Wednesday, August 3, 2016

Medieval Fiction: “The Archer’s Tale” by Bernard Cornwell

Every once in a while I’ll reread one of my favorite novels for inspiration, and this summer that read was The Archer’s Tale by Bernard Cornwell. It reminded me how much I loved his Grail Quest series, and how pieces of it helped inspire my first novel, Enoch’s Device.  I consider The Archer’s Tale to be a must read for fans of medieval fiction. Here’s my review.


Set in the mid-fourteenth century, The Archer’s Tale (titled Harlequin in the U.K.) tells the story of Thomas of Hookton, a bastard-born son of a village priest. Thomas’s father wanted his son to take the cloth, but all Thomas wanted to be was an archer, one of the deadly English longbowmen whose mighty weapon would help decide so many battles during the Hundred Year’s War. After a wonderful prologue, we learn that Thomas got his wish, serving as an archer in the army of the Earl of Northampton during the siege of a walled town in Brittany named La Roche-Derrien.

Thomas is one of my favorite of Cornwell’s protagonists. He’s Oxford educated, speaks three languages, and is happiest when serving as a bowman in the king’s army. But he also has a promise to keep: to reclaim Hookton’s holy treasure, the Lance of St. George, from the man who stole it and murdered Thomas’s father. Despite the urging of Thomas’s friend, Father Hobbe, to keep that promise, Thomas is preoccupied with his life as an archer, until fate brings him low and sets him on the path to fulfill his oath.

That path begins with Jeannette, a widowed French countess who will do anything to make sure her young son inherits his late father’s title. Jeanette is a brave, defiant, and flawed character who hates the English, but soon finds herself surrounded by enemies, both English and French. After the English sack her home in La Roche-Derrien, one of those enemies becomes Sir Simon Jekyll, an arrogant and lecherous young knight who is the novel’s chief antagonist. Her and Thomas’s mutual enmity toward Jekyll brings the two of them together, igniting the spark that propels the story forward.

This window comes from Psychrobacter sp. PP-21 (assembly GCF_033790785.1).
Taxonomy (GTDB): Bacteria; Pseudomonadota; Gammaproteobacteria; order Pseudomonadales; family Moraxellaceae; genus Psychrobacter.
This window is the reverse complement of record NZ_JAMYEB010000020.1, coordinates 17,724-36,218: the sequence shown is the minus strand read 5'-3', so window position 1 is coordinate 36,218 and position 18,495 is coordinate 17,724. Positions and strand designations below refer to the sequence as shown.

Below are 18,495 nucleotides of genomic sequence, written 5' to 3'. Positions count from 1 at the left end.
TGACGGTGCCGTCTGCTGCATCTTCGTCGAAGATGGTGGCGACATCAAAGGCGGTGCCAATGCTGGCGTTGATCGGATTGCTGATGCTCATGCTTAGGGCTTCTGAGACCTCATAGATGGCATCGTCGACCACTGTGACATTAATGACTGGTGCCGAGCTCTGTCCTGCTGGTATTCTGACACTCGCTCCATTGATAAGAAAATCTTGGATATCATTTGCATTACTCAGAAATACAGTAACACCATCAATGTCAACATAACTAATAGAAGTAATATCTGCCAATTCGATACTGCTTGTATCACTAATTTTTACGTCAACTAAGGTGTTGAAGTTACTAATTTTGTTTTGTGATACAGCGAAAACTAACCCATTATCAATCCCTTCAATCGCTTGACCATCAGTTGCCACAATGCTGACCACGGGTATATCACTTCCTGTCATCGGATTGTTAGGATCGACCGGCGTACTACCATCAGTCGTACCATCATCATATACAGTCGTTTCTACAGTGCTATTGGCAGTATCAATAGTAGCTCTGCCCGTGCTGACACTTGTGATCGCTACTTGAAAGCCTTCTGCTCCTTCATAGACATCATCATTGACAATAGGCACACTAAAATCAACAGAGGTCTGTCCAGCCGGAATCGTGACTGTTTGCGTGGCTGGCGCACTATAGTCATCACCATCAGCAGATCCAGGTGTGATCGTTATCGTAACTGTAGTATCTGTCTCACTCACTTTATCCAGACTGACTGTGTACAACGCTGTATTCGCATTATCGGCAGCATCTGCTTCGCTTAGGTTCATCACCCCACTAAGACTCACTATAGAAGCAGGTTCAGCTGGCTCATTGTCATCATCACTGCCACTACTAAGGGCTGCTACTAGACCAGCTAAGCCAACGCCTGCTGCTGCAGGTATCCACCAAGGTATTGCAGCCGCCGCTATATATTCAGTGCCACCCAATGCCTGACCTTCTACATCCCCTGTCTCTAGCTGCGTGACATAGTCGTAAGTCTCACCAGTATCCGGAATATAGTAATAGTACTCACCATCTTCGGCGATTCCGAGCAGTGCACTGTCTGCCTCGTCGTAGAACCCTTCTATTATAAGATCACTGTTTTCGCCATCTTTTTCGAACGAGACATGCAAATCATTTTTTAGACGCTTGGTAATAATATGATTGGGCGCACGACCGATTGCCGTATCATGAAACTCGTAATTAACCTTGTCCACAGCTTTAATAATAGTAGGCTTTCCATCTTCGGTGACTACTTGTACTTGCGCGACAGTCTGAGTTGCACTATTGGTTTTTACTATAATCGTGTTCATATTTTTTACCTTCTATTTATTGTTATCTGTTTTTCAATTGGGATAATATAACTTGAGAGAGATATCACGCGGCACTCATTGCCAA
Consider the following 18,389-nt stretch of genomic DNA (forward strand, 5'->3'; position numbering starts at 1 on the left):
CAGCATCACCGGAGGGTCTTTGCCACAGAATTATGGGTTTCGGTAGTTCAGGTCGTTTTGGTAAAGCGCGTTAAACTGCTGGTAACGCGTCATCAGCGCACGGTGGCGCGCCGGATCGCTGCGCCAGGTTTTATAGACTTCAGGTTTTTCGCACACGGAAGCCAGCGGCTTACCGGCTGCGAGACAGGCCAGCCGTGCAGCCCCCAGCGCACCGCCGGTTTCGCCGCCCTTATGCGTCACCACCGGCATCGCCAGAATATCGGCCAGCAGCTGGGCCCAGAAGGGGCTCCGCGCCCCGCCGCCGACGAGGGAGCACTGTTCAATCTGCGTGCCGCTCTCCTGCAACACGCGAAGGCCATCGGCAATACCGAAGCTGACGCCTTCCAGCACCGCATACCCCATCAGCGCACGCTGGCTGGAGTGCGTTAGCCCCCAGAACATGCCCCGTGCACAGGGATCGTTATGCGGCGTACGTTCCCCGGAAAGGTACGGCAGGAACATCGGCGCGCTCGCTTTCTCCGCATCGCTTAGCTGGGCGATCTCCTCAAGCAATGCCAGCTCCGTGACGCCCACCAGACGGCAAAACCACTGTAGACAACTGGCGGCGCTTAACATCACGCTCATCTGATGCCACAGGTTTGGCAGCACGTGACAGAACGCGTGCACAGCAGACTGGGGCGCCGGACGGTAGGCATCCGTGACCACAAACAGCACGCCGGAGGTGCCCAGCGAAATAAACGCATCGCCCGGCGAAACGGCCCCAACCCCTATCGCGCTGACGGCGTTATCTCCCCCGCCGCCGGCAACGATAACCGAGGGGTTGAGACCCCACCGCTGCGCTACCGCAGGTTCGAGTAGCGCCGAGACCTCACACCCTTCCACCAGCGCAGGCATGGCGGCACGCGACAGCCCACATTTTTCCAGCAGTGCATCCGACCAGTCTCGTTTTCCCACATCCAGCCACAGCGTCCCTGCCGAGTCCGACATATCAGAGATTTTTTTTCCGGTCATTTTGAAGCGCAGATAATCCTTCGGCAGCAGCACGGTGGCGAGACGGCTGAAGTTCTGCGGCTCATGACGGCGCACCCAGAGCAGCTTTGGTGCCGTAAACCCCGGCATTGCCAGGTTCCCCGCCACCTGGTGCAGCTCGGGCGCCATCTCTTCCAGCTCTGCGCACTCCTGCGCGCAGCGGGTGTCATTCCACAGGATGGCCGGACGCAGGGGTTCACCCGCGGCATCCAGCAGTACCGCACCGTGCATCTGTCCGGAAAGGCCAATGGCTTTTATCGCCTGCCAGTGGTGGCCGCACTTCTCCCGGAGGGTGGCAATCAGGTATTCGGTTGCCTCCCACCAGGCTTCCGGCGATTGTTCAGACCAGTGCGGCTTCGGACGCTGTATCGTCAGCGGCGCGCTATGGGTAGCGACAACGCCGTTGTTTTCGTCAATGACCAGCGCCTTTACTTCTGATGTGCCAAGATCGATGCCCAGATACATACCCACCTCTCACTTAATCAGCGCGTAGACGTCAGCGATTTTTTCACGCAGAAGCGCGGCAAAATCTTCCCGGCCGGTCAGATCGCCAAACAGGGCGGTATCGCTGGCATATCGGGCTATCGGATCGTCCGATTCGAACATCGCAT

The Battle of Crecy features prominently in the novel.
If the story were nothing more than a rollick through the early years of the Hundred Years War with Thomas and his band of archers, it would still be a wonderful tale. But Cornwell gives us more. In the prologue, it’s revealed that Thomas’s father is secretly noble, from a southern French family known as the Vexilles. Legend holds that the Vexilles brought back the Lance of St. George from the Crusades, but we later learn they also recovered something else: the most powerful relic in Christianity, the Holy Grail. Even more, the Vexilles are said to be servants of the devil who will use the Grail to bring down Christendom. This legend gives the Grail Quest series its name, for Thomas wonders if he must do what King Arthur’s knights failed to do: find the Grail. 

Like most of Cornwell’s novels, The Archer’s Tale is an adventure of sorts, taking Thomas from the small English village of Hookton, to war-torn Brittany, Normandy, and finally Crecy. It is also filled with brilliantly crafted battle scenes, including the famous Battle of Crecy in 1346 between Edward III of England and Philip VI of France. But it is Thomas and Jeanette, along with a perfect villain in Sir Simon, who make this book one of Cornwell’s best. This is the second time I’ve read the novel, and the re-read was even better than the first. For any fan of medieval fiction, I highly recommend it.

And, thanks to Amazon, you can read a preview of the novel here.

2 comments:

Bill said...

I also loved The Acher's Tale and the whole series. From reading Cornwell's Q & A page on his website, many readers have asked him to revisit that, but he has pretty much said he will not.

Joseph Finley said...

Bill, thanks for the comment. I gues 1356 was the last Thomas of Hookton novel. Oh well, it was a great ride! (Though wouldn't it be great if History channel or someone else picked it up for a series?)